Simon Whitlock interview, for Darts, Beers & Cheers!

The exclusive interviews are coming in thick n fast now – thanks to all those players and officials (and walk on girls!) who have agreed to answer my questions.

To coincide with tonights start of the World Match Play, I have been very lucky to get an exclusive interview with Simon Whitlock, a real man of 2010, who is shooting up the world rankings, and is seen as one of the few players who will be competing for the number 1 spot in the next years to come.

I have to thank my friends at Red Dragon darts for making Simon available to me – Whitlock of course throws Red Dragon darts (get em here).  Good luck to Simon, who will be starting his 1st round game in Blackpool against Tony Eccles on Monday (approx 8pm).

Q.  How are you finding life in the UK now you’re living and playing darts here?

It’s a little bit colder which is nice, I’ve always loved coming over to the UK to stay and play darts as UK dart players are more aware of the professional game, and everywhere you go people are mad to play.

Q. How does the pro tour compare between the UK and Australia?  Is there a different atmosphere or attitude between players?

In Australia we have to travel much further distances to events so all of the players on tour tend to be a bit more regional as opposed to the top guys who make every event.  The guys who travel to every event tend to be quite close, as we share the same travel pains!!

Q.  A lot was made of your foot/heel injury just before your start in the premier league – how is that now, and how much did it actually affect you (all we have to go by is the Sky commentators)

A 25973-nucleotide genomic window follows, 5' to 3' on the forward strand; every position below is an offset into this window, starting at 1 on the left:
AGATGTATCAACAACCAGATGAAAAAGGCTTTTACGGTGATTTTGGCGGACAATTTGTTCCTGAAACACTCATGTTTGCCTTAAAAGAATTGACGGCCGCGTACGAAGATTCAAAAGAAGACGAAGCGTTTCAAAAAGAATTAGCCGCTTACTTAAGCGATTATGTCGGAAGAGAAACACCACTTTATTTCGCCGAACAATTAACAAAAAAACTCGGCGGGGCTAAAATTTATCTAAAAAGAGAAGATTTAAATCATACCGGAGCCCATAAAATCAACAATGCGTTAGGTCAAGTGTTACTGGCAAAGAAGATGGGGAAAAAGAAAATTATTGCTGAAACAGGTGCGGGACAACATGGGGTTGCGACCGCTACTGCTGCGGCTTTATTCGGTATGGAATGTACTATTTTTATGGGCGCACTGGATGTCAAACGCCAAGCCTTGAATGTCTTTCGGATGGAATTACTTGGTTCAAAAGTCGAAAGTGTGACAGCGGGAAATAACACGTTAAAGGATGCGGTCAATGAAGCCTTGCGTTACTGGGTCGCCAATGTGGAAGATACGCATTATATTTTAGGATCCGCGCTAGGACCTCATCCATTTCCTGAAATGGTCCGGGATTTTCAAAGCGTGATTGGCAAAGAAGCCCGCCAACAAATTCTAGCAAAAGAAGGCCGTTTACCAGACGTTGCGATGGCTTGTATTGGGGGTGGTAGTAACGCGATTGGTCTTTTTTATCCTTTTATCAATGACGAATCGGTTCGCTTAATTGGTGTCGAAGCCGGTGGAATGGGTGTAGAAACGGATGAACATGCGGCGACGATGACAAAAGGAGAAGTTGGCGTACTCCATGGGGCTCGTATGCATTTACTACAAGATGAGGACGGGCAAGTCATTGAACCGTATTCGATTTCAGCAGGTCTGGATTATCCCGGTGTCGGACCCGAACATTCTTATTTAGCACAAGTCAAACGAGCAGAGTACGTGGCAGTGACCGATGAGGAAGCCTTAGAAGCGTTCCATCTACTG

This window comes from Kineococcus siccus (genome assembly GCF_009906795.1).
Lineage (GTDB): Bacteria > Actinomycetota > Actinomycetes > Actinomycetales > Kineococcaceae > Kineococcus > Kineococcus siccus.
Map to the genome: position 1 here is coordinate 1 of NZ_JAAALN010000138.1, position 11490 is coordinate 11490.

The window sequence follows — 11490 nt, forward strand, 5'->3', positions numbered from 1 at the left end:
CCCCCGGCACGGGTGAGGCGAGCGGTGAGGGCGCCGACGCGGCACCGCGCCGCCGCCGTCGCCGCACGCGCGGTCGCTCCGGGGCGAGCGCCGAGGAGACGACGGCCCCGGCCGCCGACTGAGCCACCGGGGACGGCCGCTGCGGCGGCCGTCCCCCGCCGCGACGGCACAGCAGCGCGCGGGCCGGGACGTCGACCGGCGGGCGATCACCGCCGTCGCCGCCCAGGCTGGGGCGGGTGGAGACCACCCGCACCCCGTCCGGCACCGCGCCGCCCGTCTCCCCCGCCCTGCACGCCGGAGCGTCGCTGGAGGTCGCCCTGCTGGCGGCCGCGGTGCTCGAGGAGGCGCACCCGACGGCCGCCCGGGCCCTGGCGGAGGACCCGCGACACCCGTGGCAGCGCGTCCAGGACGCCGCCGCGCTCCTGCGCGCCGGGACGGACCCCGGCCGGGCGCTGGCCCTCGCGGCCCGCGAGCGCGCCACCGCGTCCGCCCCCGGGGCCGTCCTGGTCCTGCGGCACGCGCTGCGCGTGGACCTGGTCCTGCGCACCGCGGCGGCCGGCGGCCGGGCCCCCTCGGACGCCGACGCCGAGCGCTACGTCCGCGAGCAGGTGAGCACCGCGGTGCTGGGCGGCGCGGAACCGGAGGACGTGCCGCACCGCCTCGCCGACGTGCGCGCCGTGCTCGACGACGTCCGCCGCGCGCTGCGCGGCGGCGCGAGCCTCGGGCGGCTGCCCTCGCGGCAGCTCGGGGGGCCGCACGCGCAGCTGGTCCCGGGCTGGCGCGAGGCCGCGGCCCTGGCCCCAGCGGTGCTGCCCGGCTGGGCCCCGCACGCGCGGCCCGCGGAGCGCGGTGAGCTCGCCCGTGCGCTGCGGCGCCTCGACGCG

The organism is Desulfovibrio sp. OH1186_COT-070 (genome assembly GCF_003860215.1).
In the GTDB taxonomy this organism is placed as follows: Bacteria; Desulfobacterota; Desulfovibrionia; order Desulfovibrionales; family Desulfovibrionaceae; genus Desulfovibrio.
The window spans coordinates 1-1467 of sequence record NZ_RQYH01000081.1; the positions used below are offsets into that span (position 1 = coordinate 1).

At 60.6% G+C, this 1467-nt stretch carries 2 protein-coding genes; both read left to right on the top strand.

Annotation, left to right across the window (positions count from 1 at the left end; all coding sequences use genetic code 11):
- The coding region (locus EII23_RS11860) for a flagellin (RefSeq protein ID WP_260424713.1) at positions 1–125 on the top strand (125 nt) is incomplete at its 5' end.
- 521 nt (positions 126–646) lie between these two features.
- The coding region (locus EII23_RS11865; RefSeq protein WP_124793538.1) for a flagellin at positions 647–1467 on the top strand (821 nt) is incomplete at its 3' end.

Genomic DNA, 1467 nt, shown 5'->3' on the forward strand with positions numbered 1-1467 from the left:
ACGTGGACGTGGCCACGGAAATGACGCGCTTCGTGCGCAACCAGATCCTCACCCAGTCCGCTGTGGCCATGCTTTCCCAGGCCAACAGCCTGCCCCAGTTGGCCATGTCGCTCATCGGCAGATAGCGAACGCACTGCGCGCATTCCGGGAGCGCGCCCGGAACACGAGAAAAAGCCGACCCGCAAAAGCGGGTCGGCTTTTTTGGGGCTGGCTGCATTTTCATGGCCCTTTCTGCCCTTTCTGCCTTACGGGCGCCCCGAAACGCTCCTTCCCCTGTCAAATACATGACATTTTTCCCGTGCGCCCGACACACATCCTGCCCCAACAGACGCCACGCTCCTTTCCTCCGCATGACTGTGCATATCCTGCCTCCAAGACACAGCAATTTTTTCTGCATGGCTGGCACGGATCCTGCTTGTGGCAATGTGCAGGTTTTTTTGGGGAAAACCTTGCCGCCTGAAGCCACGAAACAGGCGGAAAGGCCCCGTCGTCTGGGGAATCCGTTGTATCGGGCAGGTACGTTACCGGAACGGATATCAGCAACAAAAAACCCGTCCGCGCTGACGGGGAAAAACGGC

I hurt my heel whilst back in Oz and its been a real bind to be honest and has taken longer than I thought to get over. To be honest it’s been like a dull toothache that you know is there and always just twinges, so it did affect me. I’m happy it’s much better now.

Q.  What I’ve noticed this year is that most of the time your doubles have been awesome – is it true you only practice doubles?  What is a typical practice routine for you?

That would be telling!! In my practice I try to replicate game intensity and situations so that that I can be ready for them in games. I don’t practice solely on doubles, right now I’m in a Champions Choice phase at the moment as the reduced doubles and trebles are so hard to hit, they really frustrate you.

I see doubles as just another section on the dartboard and try not to attach too much importance to them as it can paralyse your throw.

I do work with different sets of my darts so that I don’t get attached to one set, but too be fair my darts are all made exactly the same anyway.

Q.  The darts crowds seem to have warmed to you very quickly since joining the PDC – has that surprised you, especially as our countries are normally locked in sporting competition?

Ha Ha yes a little, but I’ve played darts in the UK for many years so maybe a few of the crowd know me from before.

It’s a real honour for me that so many of the UK darts crowd like my game and get behind me, and it genuinely means a lot to me and I’d like to say a big thank you to everyone who’s cheered me on.